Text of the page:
Pfizer says its COVID pill doesn’t work for healthier patients
Pfizer Inc. plans to stop enrollment in a study of its COVID-19 drug in patients who aren’t at high risk of severe disease after the pill didn’t help alleviate their symptoms, a major setback for broader use of the treatment.
The New York-based drugmaker said Tuesday that it would stop adding new participants to a highly anticipated study testing Paxlovid in a broader population of COVID patients who are at low risk of hospitalization and death. The decision comes after the study failed to demonstrate that the drug reduced COVID symptoms among relatively healthy patients and wasn’t able to show a statistically significant reduction in hospitalization and death.
The results mark the latest blow to the company’s ambitions to expand the market for its blockbuster COVID pill. In late April, a study found that Paxlovid wasn’t successful as a preventive measure for people who had been exposed to the virus.
“The study shows the challenge of demonstrating a benefit of antiviral therapy in previously vaccinated or otherwise low risk individuals,” said Paul Sax, clinical director of the Division of Infectious Diseases at Brigham and Women’s Hospital in Boston. The trial evaluated coronavirus-positive patients who were either unvaccinated or were fully vaccinated with at least one medical condition that increased their risk of severe illness.
Pfizer said in a statement that the study results aren’t expected to impact its full-year revenue forecast. The drugmaker has already clinched $22 billion in contracts for the COVID pill for 2022.
The drugmaker said it will focus its efforts on studying the drug in vulnerable populations, including people who are immunocompromised or already in the hospital.
One month into its “test-to-treat” initiative, state health workers are slow to get Pfizer’s Paxlovid and Merck’s molnupiravir to patients.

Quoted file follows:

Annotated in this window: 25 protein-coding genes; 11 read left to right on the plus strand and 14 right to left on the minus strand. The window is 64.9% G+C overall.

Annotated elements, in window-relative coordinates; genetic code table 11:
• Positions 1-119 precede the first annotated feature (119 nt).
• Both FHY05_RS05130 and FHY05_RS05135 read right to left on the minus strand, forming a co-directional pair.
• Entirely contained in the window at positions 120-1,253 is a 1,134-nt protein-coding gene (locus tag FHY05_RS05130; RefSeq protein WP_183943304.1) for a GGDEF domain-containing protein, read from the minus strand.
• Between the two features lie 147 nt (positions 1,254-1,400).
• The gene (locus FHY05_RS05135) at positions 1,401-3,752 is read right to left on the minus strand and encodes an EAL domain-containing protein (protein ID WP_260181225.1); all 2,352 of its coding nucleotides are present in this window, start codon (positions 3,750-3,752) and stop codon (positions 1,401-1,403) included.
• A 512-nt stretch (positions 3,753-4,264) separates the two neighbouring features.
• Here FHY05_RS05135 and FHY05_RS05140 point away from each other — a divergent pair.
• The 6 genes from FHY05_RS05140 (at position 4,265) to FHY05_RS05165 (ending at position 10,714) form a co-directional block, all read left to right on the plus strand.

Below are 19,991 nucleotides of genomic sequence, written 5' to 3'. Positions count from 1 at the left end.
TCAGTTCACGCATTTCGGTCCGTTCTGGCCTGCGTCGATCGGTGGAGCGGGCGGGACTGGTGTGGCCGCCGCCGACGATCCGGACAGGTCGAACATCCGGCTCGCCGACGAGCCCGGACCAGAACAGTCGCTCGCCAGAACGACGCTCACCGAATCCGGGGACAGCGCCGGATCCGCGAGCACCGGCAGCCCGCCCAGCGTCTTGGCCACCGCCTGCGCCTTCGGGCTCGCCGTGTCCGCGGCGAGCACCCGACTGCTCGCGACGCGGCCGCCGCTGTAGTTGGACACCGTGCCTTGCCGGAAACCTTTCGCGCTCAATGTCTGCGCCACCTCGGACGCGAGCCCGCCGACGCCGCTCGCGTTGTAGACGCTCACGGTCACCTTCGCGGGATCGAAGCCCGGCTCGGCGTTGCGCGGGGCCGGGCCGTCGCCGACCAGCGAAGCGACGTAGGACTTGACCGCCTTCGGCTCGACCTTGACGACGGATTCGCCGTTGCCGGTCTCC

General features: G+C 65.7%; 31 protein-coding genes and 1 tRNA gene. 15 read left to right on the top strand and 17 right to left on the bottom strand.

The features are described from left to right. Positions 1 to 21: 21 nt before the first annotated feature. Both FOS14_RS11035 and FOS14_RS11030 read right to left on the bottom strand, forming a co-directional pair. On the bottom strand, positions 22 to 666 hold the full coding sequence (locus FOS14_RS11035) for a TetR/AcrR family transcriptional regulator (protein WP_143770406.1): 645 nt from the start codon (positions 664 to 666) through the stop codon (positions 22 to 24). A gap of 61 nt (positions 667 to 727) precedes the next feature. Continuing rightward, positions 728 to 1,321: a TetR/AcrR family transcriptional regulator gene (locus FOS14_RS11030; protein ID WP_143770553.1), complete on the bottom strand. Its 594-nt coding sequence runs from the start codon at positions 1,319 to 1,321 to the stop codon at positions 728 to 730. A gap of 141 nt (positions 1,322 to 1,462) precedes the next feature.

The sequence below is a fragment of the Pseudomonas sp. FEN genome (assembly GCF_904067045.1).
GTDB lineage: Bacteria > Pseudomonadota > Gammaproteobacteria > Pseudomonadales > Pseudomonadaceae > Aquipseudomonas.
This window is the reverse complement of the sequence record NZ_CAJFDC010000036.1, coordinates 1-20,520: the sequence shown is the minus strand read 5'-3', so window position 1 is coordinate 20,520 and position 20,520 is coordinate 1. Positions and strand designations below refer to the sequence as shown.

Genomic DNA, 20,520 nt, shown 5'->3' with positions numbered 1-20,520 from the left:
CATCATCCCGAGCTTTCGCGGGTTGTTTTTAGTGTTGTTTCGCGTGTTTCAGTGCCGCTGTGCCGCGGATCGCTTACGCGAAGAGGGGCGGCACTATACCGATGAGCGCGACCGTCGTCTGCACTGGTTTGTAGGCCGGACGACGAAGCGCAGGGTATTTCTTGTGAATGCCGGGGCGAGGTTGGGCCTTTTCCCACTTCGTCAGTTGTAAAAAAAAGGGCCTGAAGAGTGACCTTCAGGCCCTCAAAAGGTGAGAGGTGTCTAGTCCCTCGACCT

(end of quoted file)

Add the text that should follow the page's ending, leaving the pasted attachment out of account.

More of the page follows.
“With up to 40% to 50% of people around the world estimated to be high risk, we believe there remains a significant unmet need for treatment options to help combat this disease, and we will continue to prioritize efforts to advance the development of Paxlovid,” Chief Executive Officer Albert Bourla said in the statement.
Last month, Pfizer posted a new Paxlovid study on clinicaltrials.gov that will evaluate the safety and tolerability of the drug in a small group of pregnant people in their second or third trimester. The drugmaker is also studying Paxlovid in children and will soon begin a trial in people with compromised immune systems.
In December, Pfizer reported early data from the study showing that Paxlovid failed to ease symptoms among so-called “standard risk” patients, and didn’t reduce the risk of hospitalization or death in a way that that was statistically significant.
The new results show the study once again didn’t meet its primary goal of self-reported alleviation of all symptoms for four consecutive days. And a secondary measurement of reducing the risk of hospitalization or death wasn’t statistically significant, given the small number of those outcomes in the study.
Paxlovid currently has an emergency-use authorization in the U.S. to treat high-risk adults with COVID-19. This is a temporary regulatory designation that can can be pulled at any time. Results from the study of standard-risk COVID patients will be submitted to the Food and Drug Administration as a part of Pfizer’s application for full approval of the product.